Oakland, CA and Portland, OR June 5, 2005—Researchers with Kaiser Permanente find patients are more satisfied with their care and communicate better with their doctors when computers are available in examination rooms. The study is published in the June 6th issue of the Journal of the American Medical Informatics Association.
Compared with visits prior to installation of the computer, overall patient satisfaction, communication about medical issues, and patient understanding about their condition all improved after the computer introduction. Patients also felt that their doctors were more familiar with their personal medical history and their lives.
“Patients were more satisfied with their doctors after computers were installed in exam rooms,” says lead author John Hsu, MD, of Kaiser Permanente’s Division of Research in Oakland, California. “The patients felt their doctor was more familiar with their medical history. Patients also felt more involved in decisions about their care and had a better understanding of diagnoses and treatments.”
Dr. Hsu and his colleagues in Kaiser Permanente’s Northwest region conducted a longitudinal study of 313 patients and their 8 physicians, including clinic visits before computers were available in the exam room, and visits one month and seven months after the introduction.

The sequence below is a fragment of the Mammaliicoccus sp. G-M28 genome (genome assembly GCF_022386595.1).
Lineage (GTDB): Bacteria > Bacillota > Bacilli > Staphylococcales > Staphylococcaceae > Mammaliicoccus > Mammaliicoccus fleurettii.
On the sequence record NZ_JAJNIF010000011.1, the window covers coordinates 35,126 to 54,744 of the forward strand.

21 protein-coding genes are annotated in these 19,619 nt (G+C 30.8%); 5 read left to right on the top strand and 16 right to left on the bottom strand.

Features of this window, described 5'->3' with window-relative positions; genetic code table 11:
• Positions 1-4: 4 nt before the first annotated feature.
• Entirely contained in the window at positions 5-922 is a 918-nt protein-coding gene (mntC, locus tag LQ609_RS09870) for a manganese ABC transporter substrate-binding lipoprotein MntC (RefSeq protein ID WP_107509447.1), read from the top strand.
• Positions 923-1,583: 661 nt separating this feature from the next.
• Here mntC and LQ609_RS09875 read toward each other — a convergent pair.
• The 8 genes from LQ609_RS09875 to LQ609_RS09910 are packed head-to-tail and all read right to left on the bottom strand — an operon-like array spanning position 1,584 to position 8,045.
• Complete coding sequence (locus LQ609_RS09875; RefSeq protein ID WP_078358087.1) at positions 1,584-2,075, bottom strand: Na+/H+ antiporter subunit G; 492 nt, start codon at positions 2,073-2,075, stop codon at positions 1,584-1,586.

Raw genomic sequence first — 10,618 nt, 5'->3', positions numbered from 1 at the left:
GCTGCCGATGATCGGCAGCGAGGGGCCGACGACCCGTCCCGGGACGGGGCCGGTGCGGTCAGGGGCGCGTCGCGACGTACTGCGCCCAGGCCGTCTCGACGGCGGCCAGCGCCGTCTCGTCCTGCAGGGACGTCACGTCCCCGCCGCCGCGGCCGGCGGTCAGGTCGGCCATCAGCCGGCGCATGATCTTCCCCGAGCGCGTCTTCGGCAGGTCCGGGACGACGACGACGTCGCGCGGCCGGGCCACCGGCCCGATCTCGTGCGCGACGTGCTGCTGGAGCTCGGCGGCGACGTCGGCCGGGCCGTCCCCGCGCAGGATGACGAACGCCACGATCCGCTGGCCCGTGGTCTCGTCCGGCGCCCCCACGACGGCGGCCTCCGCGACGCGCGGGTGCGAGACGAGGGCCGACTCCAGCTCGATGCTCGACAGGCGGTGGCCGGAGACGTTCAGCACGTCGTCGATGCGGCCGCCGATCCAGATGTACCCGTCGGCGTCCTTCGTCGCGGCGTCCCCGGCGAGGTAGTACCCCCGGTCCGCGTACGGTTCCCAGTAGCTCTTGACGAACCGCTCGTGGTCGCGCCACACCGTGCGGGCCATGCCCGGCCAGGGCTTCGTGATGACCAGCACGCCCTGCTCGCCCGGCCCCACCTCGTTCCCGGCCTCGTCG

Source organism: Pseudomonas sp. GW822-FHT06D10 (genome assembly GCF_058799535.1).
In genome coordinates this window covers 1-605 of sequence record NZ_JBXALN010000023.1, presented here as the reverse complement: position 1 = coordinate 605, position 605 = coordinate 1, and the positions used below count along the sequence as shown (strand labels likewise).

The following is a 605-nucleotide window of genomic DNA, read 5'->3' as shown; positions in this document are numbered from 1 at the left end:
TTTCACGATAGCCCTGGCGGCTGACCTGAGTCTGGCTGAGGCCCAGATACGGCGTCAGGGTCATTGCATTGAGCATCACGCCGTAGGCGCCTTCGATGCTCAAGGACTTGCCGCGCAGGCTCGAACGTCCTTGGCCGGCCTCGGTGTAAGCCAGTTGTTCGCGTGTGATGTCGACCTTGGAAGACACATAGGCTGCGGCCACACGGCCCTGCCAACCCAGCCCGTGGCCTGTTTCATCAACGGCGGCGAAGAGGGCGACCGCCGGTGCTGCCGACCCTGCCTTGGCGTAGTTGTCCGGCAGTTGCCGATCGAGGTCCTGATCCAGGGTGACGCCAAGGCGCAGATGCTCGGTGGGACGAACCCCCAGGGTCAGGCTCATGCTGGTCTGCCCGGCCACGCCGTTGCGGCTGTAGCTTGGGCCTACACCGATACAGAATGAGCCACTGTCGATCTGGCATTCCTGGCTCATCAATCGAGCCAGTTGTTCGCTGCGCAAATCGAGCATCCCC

After the introduction of computers:
• 63% of patients reported excellent overall satisfaction, from 55%
• 61% reported excellent satisfaction with discussions about their treatments, from 47%
• 57% reported excellent understanding of their treatments, from 46%
• 59% reported their doctor’s being very familiar with their lives, from 48%
• 50% reported their doctor’s being very familiar with their medical history, from 42%
“When a physician is familiar with computers, and uses the technology to share information with patients, the doctor-patient relationship improves in many ways,” says Dr. Hsu. “Patients feel more involved, understand their diagnoses better, and are happier with their care.”
The study used questionnaires filled out by both the patient and the physician at three different visits to evaluate what effect a computer terminal might have when the physician uses it during an exam.